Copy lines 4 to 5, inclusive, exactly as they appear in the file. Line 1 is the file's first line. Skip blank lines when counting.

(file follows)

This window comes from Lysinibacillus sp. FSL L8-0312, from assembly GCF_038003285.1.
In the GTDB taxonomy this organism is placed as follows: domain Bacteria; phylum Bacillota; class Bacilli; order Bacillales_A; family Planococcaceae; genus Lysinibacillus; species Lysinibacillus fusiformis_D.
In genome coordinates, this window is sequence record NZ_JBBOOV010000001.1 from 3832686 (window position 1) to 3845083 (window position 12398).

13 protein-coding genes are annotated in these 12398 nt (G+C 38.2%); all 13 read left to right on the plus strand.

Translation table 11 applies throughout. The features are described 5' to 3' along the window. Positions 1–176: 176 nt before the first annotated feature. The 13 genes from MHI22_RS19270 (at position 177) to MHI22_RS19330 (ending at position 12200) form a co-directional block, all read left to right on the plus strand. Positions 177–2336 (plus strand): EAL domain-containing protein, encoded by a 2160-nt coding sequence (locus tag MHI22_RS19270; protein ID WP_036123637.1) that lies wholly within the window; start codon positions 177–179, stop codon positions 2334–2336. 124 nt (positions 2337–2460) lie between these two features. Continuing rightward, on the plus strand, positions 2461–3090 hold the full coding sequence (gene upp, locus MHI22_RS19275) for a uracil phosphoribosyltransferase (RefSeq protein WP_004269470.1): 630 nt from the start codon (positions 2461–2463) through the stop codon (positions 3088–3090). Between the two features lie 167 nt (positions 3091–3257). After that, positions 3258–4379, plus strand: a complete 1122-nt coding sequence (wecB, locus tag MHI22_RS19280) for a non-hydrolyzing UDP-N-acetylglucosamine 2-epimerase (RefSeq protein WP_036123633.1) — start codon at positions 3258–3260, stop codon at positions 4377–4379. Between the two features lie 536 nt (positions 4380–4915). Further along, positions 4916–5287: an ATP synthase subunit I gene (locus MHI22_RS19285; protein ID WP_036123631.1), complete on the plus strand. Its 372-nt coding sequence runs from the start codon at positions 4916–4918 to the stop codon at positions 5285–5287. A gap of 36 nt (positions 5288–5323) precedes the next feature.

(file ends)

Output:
13 protein-coding genes are annotated in these 12398 nt (G+C 38.2%); all 13 read left to right on the plus strand.

Translation table 11 applies throughout. The features are described 5' to 3' along the window. Positions 1–176: 176 nt before the first annotated feature. The 13 genes from MHI22_RS19270 (at position 177) to MHI22_RS19330 (ending at position 12200) form a co-directional block, all read left to right on the plus strand. Positions 177–2336 (plus strand): EAL domain-containing protein, encoded by a 2160-nt coding sequence (locus tag MHI22_RS19270; protein ID WP_036123637.1) that lies wholly within the window; start codon positions 177–179, stop codon positions 2334–2336. 124 nt (positions 2337–2460) lie between these two features. Continuing rightward, on the plus strand, positions 2461–3090 hold the full coding sequence (gene upp, locus MHI22_RS19275) for a uracil phosphoribosyltransferase (RefSeq protein WP_004269470.1): 630 nt from the start codon (positions 2461–2463) through the stop codon (positions 3088–3090). Between the two features lie 167 nt (positions 3091–3257). After that, positions 3258–4379, plus strand: a complete 1122-nt coding sequence (wecB, locus tag MHI22_RS19280) for a non-hydrolyzing UDP-N-acetylglucosamine 2-epimerase (RefSeq protein WP_036123633.1) — start codon at positions 3258–3260, stop codon at positions 4377–4379. Between the two features lie 536 nt (positions 4380–4915). Further along, positions 4916–5287: an ATP synthase subunit I gene (locus MHI22_RS19285; protein ID WP_036123631.1), complete on the plus strand. Its 372-nt coding sequence runs from the start codon at positions 4916–4918 to the stop codon at positions 5285–5287. A gap of 36 nt (positions 5288–5323) precedes the next feature.